Hui-Ling Vong was one of the first athletes to be selected in the 61-strong New Zealand team for the upcoming 2018 Youth Olympic Games, when she won the International Table Tennis Federation Oceania qualifying tournament in Australia last November.
The year 12 Onslow College student will represent New Zealand in table tennis at the Youth Olympic Games (YOG) in Buenos Aires from 6-18 October, alongside boys player Nathan Xu from Saint Kentigern College in Auckland.
Hui-Ling has also recently been selected to represent the New Zealand Junior Women’s Table Tennis Team at the Junior World Championships to be held in Bendigo, Australia from 2-9 December, so a busy and exciting time for her is just around the corner.
“Right now I am just focusing on the Youth Olympics, they are coming up pretty quick,” she says. “I fly up to Auckland next week for more training and then meet up with the team and we all fly to Argentina next Saturday.”
Schoolwork and most recently, exams, aside, Hui-Ling has been training in Wellington most days. “I have been training about 10 hours a week, but am starting to bump this up now. There is on-table training where I play with a partner and just go through exercises and then there is the off-table practice with specific training and fitness.”
Fitness is a key component of being a top table tennis player, with rallies and games often taxing affairs, particularly for Hui-Ling, who has an attacking style of play.
In winning the Oceania YOG qualifiers she beat New Zealand teammate Jiayi Zhou in a seven game epic, Hui-Ling’s power game prevailing over the defensive skills of Jiayi.
But mental skills are also a big part of competitive table tennis. “Much of it is thinking about the different tactics of opponents and combatting different styles such as choppers and defensive players and keeping the pressure on them and keeping cool while you play.”
Hui-Ling is expecting tough competition in Buenos Aires. “I know some of the players that will be there, having followed them in past international competitions and on the ITTF website and places like that. I have seen them play and they are pretty amazing.”
Table Tennis New Zealand Executive Director John Lea stated that the YOG will be hugely beneficial to Hui-Ling and Nathan.
“Hui-Ling has shown a great ability to learn and grow from the experiences she has been presented with. She prepares diligently for the big occasions, with results that demonstrate a rapidly improving ability.”
“This is the opportunity for both players to prove to themselves and their supporters that they deserve to be playing on the international stage while they gain the quality table time that is needed to become a world-class player.”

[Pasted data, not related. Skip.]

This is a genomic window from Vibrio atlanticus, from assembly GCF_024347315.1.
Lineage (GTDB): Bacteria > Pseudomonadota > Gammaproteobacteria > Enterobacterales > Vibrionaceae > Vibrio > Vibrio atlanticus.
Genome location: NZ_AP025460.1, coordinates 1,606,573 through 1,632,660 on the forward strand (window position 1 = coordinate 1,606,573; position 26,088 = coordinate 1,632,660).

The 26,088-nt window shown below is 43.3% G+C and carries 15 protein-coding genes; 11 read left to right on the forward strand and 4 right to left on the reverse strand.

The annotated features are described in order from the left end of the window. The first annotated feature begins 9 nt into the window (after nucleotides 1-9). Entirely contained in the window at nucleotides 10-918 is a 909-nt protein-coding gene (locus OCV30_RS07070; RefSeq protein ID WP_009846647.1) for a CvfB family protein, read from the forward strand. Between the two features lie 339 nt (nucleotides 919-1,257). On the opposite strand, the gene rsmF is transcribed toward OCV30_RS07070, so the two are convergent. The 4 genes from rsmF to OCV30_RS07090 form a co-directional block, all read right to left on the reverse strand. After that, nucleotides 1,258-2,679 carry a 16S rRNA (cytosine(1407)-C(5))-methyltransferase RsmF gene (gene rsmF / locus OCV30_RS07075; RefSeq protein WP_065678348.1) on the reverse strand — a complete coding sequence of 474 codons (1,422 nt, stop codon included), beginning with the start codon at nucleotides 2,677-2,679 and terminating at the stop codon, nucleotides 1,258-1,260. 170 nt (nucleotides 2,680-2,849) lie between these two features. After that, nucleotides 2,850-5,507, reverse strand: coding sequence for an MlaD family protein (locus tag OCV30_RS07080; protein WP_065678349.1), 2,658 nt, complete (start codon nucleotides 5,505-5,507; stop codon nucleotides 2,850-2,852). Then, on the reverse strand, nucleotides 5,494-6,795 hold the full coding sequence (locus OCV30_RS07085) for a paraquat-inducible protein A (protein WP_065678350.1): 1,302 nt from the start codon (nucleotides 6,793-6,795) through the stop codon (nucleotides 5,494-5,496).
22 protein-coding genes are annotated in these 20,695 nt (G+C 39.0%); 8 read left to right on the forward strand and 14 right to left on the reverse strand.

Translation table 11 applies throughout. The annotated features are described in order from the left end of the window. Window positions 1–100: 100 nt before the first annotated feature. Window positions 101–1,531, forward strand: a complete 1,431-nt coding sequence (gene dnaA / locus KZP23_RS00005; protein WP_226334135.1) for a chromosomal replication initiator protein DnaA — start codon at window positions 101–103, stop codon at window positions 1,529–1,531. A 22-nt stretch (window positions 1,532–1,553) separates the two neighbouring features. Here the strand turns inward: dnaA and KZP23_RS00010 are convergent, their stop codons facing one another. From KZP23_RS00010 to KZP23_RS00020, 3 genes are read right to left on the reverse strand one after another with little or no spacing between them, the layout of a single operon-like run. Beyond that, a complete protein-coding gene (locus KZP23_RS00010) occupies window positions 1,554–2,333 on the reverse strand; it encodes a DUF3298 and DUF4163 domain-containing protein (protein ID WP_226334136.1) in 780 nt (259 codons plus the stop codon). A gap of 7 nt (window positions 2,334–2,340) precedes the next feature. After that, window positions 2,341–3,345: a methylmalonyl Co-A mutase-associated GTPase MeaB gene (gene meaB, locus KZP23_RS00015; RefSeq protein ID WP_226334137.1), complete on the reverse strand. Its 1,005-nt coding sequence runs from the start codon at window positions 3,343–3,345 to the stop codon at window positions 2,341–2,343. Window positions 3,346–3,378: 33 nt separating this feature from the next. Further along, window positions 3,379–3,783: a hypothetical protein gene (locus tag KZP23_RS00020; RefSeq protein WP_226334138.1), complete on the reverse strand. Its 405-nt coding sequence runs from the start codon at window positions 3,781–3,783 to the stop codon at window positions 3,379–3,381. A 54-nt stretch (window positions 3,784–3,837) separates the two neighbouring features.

The duo will compete in the individual events and will also compete as a doubles pair in the International Team Event.
Hui-ling is no stranger to travelling and playing overseas, having represented New Zealand in numerous international events over the last two years, one of the most noticeable was representing New Zealand women's team in the 2016 ITTF World Team Championships. She has also represented Oceania in the 2016 World Cadet Challenge, finishing 16th in the girls singles.
“Earlier this year we had an Oceania Junior and Cadet Championship in Rarotonga and I managed to come first in the Junior Girls. Then we had a team tournament after that and I was in a team with a Japanese player and we managed to come third.”
Hui-ling started playing table tennis several years ago. “I saw my brother playing and thought the sport was really cool. But I wasn’t competitive back then. I started to get better and I got the opportunity to represent New Zealand at the 2013 World Hopes Challenge when I was 12 and I got to see others playing and from then I wanted to compete on the same level with them.
“That was when I fell in love with table tennis and I just wanted to improve and keep playing and it has led me to this point.”
Hui-Ling thanked the people who have helped her, not least her parents and coach Li Chun Li and everyone who have helped her practise.
“I would also like to thank everyone who has made a donation towards my funding for the competitions I am going to.”
She is also looking forward to watching other sports at the YOG when she gets a break from her own competition. “I am looking forward to seeing how the other sports operate and how the athletes prepare and compete and hopefully I can learn from that.”
Other wellington sportspeople going to the YOG are 3x3 basketballer Joseph Ahie (also from Onslow College), sevens rugby player Dhys Faleafaga (St Mary’s College) and climber Sarah Tetzlaff (Wellington Girls’ College, 2017).
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